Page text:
Documentary short film streaming on Tenk1 about loudspeakers in Hanoi that authorities insist on keeping in place for announcements like "all dogs need to be vaccinated, come tomorrow between 7am and 11am" while locals find them too noisy and vandalize them (but they seem to not have anything against the idea of loudspeaker announcements itself). Authorities send technicians to repair them, and the cycle goes on.

I remember town loudspeakers in Southeast Asia, though I'm not sure I recall having heard them in Hanoi (also not sure if I stayed in the Thanh Công neighborhood). To me the concept is anachronistic somehow, like a remnant of the communist era. But that's probably just habit: where over here authorities mostly send letters or put up posters, others use loudspeakers (or do loudspeakers in Hanoi just complement the letter sending and poster pasting?). Also a note that this is from 2004: things might have changed (and probably have, seeing how fast things change in Vietnam).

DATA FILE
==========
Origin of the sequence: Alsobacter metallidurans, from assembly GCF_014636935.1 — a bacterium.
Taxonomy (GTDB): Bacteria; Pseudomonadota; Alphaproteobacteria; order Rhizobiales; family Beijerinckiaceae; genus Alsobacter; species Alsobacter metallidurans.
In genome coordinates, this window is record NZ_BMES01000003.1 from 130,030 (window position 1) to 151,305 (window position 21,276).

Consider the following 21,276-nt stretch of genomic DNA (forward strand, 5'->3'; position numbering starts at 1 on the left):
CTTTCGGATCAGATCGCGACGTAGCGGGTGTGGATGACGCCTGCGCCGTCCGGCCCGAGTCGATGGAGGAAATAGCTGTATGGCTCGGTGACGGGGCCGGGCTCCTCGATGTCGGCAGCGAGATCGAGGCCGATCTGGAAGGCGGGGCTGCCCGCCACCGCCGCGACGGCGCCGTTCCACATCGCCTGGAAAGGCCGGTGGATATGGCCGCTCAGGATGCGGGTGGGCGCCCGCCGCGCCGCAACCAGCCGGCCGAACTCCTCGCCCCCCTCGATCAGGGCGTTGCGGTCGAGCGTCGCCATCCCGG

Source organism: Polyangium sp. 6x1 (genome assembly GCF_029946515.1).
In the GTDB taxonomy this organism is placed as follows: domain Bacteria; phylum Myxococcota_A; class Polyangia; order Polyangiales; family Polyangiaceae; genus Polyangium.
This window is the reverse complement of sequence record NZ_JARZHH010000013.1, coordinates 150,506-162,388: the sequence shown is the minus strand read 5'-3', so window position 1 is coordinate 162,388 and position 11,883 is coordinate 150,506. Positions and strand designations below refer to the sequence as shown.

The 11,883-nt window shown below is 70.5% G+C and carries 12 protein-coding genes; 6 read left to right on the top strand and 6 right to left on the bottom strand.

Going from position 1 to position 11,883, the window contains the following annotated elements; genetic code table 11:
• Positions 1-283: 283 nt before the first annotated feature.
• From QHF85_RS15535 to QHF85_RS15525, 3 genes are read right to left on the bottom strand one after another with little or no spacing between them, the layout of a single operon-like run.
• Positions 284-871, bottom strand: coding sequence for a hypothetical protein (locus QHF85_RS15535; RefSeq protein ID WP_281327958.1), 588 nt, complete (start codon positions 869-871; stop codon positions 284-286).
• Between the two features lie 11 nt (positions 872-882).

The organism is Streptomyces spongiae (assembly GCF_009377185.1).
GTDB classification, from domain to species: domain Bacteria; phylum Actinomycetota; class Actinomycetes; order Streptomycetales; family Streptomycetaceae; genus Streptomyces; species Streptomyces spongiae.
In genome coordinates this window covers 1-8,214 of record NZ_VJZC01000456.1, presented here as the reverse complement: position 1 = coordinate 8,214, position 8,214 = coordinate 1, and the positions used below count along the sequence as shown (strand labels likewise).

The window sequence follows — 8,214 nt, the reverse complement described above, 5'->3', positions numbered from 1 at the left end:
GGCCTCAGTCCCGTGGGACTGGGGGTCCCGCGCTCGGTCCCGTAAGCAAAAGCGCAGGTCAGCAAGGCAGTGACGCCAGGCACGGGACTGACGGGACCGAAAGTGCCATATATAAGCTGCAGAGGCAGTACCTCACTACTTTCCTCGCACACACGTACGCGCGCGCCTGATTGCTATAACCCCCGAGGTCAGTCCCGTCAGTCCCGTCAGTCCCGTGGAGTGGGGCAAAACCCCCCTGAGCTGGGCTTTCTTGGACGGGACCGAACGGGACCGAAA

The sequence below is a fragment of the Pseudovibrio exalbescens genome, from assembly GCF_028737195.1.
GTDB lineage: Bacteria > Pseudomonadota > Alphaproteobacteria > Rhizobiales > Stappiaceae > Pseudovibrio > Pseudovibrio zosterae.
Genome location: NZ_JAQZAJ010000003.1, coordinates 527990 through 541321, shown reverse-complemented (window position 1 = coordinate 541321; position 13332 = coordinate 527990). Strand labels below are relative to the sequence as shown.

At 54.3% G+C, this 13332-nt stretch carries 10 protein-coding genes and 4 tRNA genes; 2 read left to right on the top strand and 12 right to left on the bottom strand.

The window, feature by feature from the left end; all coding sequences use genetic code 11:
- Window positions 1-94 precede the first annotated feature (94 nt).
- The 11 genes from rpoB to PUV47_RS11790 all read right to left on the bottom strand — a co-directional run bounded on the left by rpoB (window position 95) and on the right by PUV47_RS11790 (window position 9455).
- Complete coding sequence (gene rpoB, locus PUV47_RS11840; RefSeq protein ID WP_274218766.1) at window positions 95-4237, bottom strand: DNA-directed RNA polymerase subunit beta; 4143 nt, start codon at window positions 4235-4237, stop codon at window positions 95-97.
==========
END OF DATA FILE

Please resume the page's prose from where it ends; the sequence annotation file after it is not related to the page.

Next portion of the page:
I liked it because it brought back memories of the wonderfully chaotic Hanoi streets, with wild scooter traffic (and some bicycles back in 2004, not a thing anymore when I was there in 2017), street vendors (a lady in the short picks up a rogue, live small crag that escaped from her basket to put it back on sale), a dizzying net of electricity and phone cables, and really, really good street food.

The short also streams on Vimeo.


  1. a documentary streaming platform that we get access to via our public library card. They managed to spell the documentary's name wrong, though.